Despite more than a century of U.S.-Philippine military cooperation, this was followed by a statement that the Philippine’s government was scaling back on routine joint military exercises with the U.S. and that the Philippines would no longer host U.S. military ships patrolling the SCS. Legally, under the April 28, 2014 Enhanced Defense Cooperation Agreement (EDCA), the U.S. patrols the SCS to protect the Philippines’ EEZ. Under the EDCA, the U.S. also rotate troops in the Philippines; builds and operates temporary facilities on Philippine’s bases, for both American and Philippine forces; and gives giving Philippine’s personnel access to American ships and planes. Under the U.S. and Philippines 1951 Mutual Defense Treaty, the U.S. is be obligated to come to the defence of the Philippines if it is attacked by any foreign power.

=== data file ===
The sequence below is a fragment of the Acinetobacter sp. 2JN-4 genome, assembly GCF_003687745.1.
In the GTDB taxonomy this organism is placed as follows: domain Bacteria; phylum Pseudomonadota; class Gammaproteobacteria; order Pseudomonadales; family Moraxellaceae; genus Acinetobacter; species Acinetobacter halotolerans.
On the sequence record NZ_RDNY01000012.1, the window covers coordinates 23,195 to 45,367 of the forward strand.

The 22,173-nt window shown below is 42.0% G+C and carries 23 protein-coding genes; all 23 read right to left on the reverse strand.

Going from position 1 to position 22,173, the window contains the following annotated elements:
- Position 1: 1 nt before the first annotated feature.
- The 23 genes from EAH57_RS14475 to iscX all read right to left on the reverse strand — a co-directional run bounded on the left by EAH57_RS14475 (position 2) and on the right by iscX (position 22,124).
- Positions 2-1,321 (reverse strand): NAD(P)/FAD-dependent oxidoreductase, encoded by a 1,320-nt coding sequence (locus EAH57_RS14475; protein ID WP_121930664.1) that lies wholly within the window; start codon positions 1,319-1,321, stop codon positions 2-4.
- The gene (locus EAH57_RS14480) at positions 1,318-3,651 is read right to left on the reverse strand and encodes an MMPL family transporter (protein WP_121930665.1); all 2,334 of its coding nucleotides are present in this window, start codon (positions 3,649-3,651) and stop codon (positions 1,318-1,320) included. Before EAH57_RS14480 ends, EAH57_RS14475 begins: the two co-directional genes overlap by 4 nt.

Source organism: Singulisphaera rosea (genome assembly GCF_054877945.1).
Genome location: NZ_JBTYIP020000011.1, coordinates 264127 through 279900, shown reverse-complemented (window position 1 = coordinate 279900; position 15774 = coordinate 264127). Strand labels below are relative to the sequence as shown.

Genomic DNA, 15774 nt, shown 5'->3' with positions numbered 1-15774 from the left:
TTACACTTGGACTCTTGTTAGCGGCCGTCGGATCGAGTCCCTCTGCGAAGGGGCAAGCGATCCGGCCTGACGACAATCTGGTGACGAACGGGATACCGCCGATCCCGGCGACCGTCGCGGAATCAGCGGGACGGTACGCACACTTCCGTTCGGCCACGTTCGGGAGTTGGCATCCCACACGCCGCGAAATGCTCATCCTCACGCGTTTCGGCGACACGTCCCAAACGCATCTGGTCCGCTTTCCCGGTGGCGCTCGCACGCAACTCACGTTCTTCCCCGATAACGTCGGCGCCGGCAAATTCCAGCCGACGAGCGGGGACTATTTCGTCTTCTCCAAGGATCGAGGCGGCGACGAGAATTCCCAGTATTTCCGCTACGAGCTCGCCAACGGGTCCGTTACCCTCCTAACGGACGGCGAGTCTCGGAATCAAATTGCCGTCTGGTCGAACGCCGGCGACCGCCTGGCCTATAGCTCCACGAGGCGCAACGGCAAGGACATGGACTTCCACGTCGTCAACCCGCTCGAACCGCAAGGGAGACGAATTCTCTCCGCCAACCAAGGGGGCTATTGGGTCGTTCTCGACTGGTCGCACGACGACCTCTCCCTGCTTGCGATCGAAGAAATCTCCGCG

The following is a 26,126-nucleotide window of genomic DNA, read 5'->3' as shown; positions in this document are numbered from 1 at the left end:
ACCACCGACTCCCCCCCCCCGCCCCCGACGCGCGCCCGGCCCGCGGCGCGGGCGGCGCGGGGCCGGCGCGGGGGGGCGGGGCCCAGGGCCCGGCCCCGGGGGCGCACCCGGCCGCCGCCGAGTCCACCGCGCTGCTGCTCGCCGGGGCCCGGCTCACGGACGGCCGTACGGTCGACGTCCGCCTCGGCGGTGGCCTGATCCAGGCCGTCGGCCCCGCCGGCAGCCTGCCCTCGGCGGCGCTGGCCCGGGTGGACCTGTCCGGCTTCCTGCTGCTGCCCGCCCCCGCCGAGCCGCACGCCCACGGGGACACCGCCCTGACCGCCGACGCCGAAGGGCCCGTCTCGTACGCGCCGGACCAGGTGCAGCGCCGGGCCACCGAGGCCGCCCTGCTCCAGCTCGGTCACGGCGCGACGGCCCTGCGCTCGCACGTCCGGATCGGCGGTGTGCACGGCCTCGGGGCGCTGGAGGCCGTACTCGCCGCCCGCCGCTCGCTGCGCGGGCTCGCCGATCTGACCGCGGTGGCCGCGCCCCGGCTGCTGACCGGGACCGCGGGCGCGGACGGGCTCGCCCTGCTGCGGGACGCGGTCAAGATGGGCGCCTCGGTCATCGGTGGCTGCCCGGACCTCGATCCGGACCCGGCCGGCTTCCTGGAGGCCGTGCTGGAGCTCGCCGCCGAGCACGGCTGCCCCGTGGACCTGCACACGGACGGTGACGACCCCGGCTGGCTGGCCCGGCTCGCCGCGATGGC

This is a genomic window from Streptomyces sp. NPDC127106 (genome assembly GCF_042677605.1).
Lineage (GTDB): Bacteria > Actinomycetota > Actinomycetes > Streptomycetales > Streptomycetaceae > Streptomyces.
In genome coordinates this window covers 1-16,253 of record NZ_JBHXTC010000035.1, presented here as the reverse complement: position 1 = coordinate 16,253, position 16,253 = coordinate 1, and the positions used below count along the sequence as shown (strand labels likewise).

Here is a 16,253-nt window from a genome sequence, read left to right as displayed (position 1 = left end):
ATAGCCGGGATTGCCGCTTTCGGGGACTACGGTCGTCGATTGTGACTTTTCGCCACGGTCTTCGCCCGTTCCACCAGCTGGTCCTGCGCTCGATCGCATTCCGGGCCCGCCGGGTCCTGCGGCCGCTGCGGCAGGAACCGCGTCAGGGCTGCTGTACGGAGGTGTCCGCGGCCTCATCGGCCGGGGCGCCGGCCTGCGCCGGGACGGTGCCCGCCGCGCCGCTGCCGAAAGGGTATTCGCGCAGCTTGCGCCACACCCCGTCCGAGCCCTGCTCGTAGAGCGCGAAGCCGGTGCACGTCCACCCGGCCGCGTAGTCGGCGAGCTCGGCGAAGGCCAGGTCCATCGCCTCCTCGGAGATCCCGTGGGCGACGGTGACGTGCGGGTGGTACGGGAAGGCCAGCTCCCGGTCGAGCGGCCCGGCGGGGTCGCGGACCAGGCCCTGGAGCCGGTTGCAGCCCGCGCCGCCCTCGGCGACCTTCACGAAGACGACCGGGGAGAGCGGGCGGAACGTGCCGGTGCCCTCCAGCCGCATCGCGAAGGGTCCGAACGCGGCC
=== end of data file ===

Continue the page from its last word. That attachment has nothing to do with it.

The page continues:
Thereafter, Mr. Duterte has vacillated between the U.S., China and Russia.

At the November APEC forum Russia increased Philippines imports to $2.5 billion. In return, the Philippines agreed to hold talks on signing a defense cooperation agreement with Russia. A government decree, signed by Russian Prime Minister Dmitry Medvedev, stated, “To accept the proposal of the Russian Ministry of Defense, together with the Russian Ministry of Foreign Affairs, to negotiate an agreement between the Russian Ministry of Defense and the Department of National Defense of the Philippines on defense co-operation.”